Retinoids are chemically similar to Vitamin A and are otherwise known as Vitamin A derivatives. The first retinoid approved for clinical use is tretinoin (Zhang and Duan, 2018). Researchers documented in various studies the use of retinoids reverses aging with clinical and histological evidence indicating its effect against photoaging (Katsambas and Katoulis, 1999). 

Retinoids are lipophilic molecules that can penetrate the epidermis easily. Its mechanism of action is through modulating gene expression – binding to nuclear receptors and then to specific DNA sequences (Sorg et al., 2005).  It specifically inhibits the transcription factor activator protein-1, suppressing the expression of matrix metalloproteinases and preventing the degradation of collagen (Zhang and Duan, 2018). 

Scientists document that various retinoids increase the synthesis and concentration of both hyaluronate and collagen in the skin by reducing their rate of degradation (Sorg et al., 2005). Also observed is an increase in epidermal thickness and anchoring fibrils upon histologic examination (Zhang and Duan, 2018).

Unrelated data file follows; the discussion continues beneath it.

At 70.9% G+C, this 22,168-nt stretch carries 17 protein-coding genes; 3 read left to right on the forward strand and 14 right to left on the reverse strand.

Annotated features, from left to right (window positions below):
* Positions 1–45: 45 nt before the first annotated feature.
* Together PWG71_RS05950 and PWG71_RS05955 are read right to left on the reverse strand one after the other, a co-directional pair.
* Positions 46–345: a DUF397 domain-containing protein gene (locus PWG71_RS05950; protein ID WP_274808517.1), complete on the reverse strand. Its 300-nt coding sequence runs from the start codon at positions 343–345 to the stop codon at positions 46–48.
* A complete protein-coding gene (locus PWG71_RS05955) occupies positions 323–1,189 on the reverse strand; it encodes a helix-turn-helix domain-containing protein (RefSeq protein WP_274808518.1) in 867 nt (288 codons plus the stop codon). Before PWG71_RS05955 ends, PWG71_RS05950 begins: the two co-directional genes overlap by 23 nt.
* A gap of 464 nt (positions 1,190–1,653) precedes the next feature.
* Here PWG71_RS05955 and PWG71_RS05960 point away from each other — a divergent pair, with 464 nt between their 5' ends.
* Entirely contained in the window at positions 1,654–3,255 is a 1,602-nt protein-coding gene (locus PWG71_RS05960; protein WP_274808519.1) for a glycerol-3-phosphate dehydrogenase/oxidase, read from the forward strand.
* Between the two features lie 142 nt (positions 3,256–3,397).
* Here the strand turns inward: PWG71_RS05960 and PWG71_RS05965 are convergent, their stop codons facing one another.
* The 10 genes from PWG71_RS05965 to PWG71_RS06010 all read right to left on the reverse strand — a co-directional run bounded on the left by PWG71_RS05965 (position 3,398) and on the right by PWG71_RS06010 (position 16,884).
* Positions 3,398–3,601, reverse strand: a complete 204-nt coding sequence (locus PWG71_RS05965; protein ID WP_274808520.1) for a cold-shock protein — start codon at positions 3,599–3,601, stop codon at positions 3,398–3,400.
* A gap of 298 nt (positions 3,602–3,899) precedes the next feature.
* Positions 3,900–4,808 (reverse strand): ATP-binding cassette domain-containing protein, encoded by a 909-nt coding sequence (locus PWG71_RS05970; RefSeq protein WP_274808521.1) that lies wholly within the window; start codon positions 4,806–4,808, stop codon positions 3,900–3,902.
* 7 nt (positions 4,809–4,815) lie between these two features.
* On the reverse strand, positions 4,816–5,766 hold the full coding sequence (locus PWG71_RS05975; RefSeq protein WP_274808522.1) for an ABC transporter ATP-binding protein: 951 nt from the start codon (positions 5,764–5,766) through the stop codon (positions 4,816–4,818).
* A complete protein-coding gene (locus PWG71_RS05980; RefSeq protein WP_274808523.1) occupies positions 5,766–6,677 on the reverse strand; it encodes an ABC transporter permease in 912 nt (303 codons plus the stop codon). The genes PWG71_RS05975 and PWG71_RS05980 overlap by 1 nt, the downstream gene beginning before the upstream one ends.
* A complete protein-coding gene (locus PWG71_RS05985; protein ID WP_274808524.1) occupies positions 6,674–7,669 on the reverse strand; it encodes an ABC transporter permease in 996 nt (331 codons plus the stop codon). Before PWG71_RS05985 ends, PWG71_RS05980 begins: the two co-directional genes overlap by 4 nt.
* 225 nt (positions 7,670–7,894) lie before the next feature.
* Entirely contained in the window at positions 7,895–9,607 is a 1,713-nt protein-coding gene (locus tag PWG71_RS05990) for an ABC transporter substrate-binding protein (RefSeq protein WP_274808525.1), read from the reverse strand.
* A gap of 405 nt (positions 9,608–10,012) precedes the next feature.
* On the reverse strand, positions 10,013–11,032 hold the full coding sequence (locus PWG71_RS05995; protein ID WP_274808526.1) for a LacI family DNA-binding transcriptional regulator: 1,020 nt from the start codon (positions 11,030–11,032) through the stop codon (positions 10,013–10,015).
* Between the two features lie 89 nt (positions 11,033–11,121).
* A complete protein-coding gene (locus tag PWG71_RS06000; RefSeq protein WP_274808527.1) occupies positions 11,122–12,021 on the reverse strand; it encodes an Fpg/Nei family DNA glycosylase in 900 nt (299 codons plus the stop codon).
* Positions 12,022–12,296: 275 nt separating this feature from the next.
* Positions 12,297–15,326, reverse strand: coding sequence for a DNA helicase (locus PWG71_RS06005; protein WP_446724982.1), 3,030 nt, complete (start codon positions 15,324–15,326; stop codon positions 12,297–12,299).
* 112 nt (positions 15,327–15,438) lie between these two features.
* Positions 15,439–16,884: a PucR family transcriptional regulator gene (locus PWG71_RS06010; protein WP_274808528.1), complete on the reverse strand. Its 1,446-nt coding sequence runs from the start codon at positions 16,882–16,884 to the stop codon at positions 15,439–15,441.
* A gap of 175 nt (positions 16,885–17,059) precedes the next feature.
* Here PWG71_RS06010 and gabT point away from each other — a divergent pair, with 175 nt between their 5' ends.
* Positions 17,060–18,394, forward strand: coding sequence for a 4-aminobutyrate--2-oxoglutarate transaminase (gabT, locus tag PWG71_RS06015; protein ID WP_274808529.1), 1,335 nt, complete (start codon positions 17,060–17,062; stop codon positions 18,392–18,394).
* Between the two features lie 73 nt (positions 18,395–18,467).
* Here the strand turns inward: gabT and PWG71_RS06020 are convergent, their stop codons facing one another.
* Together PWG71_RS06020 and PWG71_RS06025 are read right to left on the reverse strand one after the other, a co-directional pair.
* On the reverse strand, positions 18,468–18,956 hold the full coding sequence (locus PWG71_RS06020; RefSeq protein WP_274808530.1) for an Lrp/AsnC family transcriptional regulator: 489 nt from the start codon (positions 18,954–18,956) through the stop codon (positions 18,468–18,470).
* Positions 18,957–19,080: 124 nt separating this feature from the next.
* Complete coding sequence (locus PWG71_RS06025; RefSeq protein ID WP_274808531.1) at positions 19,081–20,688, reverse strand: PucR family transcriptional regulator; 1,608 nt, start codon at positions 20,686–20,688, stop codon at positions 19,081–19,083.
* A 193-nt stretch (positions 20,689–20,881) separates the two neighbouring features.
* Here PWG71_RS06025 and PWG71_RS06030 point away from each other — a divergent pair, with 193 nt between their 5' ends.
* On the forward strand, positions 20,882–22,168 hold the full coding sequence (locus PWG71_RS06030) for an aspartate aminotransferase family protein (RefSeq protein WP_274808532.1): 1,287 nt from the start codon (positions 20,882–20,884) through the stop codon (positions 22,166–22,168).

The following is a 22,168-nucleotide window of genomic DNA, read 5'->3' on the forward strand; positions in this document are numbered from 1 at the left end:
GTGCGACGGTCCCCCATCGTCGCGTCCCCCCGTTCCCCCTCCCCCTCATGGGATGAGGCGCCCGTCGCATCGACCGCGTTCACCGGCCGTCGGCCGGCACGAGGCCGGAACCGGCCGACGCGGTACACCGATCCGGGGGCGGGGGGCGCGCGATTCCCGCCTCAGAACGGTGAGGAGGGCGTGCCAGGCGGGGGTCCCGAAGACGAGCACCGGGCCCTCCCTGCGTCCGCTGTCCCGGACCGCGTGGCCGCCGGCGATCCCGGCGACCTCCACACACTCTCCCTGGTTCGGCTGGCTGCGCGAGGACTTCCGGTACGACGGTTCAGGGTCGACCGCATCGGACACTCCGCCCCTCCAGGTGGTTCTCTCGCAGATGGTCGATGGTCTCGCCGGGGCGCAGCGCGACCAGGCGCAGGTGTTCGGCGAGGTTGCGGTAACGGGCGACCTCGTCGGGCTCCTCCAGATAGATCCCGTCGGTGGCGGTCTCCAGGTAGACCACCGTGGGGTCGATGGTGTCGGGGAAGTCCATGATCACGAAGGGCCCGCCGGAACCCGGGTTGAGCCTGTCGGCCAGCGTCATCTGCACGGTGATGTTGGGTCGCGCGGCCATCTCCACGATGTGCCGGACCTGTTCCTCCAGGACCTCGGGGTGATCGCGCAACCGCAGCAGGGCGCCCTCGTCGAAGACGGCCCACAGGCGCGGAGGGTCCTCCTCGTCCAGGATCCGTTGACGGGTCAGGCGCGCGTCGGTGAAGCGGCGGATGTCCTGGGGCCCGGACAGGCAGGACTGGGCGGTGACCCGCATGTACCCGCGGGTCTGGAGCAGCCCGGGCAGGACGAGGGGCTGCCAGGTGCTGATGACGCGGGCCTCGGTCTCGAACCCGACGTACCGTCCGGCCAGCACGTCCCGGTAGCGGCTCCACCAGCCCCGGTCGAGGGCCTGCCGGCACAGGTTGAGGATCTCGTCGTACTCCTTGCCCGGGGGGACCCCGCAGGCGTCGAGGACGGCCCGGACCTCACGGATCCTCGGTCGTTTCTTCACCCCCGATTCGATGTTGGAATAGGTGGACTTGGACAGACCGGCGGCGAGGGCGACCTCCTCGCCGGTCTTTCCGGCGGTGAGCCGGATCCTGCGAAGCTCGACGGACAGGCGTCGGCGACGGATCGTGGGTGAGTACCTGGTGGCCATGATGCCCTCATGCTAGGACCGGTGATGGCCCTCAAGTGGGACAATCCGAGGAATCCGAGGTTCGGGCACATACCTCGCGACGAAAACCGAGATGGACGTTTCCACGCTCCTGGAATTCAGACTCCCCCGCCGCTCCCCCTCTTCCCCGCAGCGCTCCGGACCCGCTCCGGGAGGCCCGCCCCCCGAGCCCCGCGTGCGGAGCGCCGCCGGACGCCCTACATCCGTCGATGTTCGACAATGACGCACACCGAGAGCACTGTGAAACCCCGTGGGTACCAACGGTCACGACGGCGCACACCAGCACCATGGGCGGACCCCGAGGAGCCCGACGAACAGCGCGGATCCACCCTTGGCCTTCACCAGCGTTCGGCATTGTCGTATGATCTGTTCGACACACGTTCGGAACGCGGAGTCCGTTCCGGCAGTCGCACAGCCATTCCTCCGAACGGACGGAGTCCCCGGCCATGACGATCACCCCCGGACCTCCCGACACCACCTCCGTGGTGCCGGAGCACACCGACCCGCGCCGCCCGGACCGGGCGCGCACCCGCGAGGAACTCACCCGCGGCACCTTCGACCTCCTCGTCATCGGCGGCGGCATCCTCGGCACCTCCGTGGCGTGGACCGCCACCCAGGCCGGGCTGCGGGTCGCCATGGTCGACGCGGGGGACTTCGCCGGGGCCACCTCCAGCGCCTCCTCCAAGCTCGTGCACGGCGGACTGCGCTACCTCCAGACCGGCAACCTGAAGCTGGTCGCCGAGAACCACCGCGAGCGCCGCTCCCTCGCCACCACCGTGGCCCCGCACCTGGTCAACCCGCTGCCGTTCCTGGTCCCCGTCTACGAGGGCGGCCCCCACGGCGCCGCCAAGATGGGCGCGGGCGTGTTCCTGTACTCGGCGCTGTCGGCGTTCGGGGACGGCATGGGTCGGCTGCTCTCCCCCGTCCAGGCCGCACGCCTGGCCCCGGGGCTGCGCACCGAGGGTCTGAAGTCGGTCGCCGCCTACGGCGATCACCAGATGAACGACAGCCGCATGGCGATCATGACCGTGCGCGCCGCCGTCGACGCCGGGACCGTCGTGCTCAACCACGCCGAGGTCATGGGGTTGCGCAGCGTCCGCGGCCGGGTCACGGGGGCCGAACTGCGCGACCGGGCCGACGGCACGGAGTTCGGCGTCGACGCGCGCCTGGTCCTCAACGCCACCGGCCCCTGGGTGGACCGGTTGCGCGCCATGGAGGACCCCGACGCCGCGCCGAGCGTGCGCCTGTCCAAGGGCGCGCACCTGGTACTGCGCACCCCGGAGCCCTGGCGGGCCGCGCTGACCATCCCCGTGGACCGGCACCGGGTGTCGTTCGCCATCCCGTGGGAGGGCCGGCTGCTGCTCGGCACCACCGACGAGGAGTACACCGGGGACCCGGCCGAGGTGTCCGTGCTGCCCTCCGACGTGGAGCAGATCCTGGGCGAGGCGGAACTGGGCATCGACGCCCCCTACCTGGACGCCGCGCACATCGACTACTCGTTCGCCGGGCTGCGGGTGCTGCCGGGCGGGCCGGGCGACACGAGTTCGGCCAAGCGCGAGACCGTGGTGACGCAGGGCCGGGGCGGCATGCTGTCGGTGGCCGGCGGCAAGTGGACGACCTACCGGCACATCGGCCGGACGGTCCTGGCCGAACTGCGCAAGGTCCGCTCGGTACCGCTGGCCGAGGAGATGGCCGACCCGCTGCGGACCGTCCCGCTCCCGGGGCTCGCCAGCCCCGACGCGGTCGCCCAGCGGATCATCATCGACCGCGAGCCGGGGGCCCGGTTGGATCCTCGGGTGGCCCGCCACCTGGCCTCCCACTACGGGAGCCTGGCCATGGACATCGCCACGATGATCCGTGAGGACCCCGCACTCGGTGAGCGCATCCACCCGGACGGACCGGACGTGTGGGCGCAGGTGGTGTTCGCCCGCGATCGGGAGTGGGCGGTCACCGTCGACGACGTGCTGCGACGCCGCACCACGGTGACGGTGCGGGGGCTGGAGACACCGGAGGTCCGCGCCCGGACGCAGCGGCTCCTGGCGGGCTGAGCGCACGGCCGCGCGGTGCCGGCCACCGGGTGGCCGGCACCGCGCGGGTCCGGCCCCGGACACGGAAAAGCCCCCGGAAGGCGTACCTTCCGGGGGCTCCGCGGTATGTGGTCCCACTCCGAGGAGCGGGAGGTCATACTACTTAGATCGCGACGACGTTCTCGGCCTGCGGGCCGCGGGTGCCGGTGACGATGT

The biological, chemical and physical properties of retinoids may help treat skin aging and photoaging. This treatment, attributed to a typical chemical structure shared by retinoids, contains several conjugated double bonds that trap free radicals and absorb UV radiations from the sun (Sorg et al., 2005).

In effect, retinoids protect cellular targets such as DNA, lipid membranes, or proteins by preventing direct photochemical damage or UV‐induced oxidative stress (Sorg et al., 2005). Retinoids are usually part of the topical therapy combinations offered to patients, often used in conjunction with alpha-hydroxy acids (AHAs) (Kockaert and Neumann, 2003). 

Part of a systemic therapeutic regimen against aging skin, used in conjunction with Vitamin C, uses oral retinoids(Kockaert and Neumann, 2003).

Hormone Replacement Therapy

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Menopause is an estrogen-deficient state which has a significant impact on the skin. The decreased estrogen levels in the body result in a hormonal imbalance, which further results in the mechanisms responsible for the signs of aging: rapid collagen breakdown, decreased elastin, dehydration, and impaired wound healing (Borda et al., 2019).